Mehlville Board of Education members to ponder COMPASS proposals

District began seeking community input in April 2007

Dan Fowler

Dan Fowler


After gathering community input through a public-engagement program since April 2007, the Mehlville Board of Education last week heard final recommendations to improve the school district.

During a special June 24 meeting, board members heard the phases and funding options for these improvements gathered through Charting the Oakville-Mehlville Path to Advance Successful Schools — COMPASS.

COMPASS Facilitating Team co-chairs Dan Fowler and Jim Schibig presented those plans as a Long-Range Master Plan and Guiding Principles created by community-engagement session participants.

The Facilitating Team — comprised of district residents, school-board members, employees and students — was charged with whittling those suggestions gathered since April 2007 into a workable long-range plan.

The long-range plan’s first of four two-year phases, which would begin in 2009, includes such programs and services as all-day kindergarten, early childhood expansion, English Language Learner teachers, counselors and elementary remedial-reading teachers and boosting staff salaries so they would “become equal to the county average.”

Facilities improvements in the first phase include appropriate facilities for all-day kindergarten, early childhood modifications and improvements in safety/security, indoor air quality, acoustics, student-learning environments, infrastructure and additional classroom and performing-arts space at each high school.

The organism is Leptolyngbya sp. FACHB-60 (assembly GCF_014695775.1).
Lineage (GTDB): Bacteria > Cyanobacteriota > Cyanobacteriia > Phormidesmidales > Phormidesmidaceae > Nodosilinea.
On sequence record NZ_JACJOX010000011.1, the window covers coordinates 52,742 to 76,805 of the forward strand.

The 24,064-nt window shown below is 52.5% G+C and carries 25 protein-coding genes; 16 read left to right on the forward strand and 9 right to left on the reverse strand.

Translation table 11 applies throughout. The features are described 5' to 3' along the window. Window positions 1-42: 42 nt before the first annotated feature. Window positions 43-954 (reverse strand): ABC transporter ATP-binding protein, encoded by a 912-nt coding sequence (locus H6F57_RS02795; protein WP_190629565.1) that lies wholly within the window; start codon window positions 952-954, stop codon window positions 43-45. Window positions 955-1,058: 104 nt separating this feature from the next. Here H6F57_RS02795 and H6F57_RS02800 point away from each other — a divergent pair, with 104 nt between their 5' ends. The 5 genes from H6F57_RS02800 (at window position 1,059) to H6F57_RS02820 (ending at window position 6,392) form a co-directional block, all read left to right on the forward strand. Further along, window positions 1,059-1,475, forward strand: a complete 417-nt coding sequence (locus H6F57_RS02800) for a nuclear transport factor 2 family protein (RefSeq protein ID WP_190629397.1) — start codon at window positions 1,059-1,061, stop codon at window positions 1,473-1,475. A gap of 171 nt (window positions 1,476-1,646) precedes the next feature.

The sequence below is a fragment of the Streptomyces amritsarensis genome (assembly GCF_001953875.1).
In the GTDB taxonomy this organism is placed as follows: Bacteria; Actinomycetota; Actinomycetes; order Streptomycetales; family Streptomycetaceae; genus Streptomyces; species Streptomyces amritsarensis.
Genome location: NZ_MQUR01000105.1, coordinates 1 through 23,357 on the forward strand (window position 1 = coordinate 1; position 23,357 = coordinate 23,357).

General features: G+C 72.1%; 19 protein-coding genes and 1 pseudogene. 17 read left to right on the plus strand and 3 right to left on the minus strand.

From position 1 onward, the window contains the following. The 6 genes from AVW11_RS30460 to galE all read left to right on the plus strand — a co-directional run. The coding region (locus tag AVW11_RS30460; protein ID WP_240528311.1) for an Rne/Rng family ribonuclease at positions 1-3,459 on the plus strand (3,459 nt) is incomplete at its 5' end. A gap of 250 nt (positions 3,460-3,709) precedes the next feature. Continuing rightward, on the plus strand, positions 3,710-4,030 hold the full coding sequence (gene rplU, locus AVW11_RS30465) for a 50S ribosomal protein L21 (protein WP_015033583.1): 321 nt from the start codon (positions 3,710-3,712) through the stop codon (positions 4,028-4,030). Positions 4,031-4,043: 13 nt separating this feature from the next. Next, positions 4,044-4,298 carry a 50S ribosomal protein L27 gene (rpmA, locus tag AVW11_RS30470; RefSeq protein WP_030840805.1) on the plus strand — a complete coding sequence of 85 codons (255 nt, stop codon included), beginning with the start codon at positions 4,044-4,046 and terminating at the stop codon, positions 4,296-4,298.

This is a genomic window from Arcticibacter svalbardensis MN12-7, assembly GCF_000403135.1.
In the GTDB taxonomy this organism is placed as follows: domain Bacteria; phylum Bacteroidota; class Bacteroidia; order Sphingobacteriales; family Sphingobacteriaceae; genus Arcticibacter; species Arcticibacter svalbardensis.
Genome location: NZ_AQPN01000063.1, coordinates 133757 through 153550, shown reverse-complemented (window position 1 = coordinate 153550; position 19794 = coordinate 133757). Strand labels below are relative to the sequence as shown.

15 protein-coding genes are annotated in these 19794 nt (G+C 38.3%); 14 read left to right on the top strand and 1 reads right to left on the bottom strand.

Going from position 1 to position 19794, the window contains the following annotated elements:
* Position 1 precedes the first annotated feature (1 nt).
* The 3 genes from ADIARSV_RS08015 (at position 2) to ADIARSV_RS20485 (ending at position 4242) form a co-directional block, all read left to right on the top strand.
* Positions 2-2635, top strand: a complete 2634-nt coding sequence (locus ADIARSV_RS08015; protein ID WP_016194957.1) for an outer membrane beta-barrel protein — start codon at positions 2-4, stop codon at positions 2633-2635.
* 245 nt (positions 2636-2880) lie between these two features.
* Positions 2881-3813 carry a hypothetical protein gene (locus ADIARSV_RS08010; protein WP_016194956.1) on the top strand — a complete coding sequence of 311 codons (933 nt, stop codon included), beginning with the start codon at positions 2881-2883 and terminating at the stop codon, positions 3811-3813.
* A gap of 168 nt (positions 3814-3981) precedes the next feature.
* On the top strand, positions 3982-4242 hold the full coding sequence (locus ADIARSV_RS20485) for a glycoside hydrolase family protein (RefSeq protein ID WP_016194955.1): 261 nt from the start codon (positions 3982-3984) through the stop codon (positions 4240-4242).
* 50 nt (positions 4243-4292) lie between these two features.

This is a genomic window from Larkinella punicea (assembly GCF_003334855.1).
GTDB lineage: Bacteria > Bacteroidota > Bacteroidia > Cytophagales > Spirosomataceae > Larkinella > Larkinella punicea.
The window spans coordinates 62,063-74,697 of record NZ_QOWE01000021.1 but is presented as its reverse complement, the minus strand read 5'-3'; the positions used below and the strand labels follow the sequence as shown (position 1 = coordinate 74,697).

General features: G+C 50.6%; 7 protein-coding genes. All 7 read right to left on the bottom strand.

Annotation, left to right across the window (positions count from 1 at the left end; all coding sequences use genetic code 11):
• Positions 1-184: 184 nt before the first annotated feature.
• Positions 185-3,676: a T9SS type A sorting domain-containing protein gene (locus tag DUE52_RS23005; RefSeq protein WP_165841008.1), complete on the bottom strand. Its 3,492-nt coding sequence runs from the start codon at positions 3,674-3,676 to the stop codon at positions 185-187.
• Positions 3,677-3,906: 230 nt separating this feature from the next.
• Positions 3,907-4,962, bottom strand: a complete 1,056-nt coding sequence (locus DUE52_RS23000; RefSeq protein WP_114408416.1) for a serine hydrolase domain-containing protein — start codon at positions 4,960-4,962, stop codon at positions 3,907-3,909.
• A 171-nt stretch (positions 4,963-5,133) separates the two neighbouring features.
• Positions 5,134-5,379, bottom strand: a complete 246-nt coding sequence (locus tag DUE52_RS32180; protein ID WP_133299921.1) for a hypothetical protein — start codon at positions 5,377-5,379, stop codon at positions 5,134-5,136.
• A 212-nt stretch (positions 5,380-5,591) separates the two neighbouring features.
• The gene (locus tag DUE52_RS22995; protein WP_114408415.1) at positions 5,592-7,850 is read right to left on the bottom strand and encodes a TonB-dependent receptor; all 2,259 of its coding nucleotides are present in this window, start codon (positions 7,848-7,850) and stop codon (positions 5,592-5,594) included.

In 2011, the second phase would include adding librarians, implementing portable one-to-one technology at the high schools and related technology staff and making further improvements to safety/security, infrastructure, learning environments and libraries.

In 2013, the third phase calls for increasing college-credit classes and staffing as well as adding counselors, middle-school remedial-reading teachers, social workers and elementary physical-education teachers. The third phase also proposes expanding the district’s communications and curriculum programs and including summer staff development. Portable one-to-one technology would be implemented at the middle-school level, and facilities improvements to gyms as well as infrastructure and safety/security would take place.

In 2015, the fourth phase calls for implementing elementary foreign language, further expanding the curriculum program and staffing, adding a district registrar, adding hall monitors and allowing staff salaries to be in the top 25 percent of St. Louis County.

Funding options being recommended to the Board of Education include two ballot measures for November, but the COMPASS proposal states, “Obviously, determining the specifics for funding is a decision of the Board of Education.”

One proposed ballot measure would transfer 31 cents from the district’s debt-service fund to the operating fund.

A second proposed ballot measure would be a 37-cent tax-rate increase to help fund the long-range plan that incorporates suggestions from those who participated in the community-engagement sessions.

The proposed 37-cent tax-rate increase would restore the district’s tax rate to its 2006 level as the district’s total tax rate per $100 of assessed valuation would jump to roughly $3.64 from $3.27.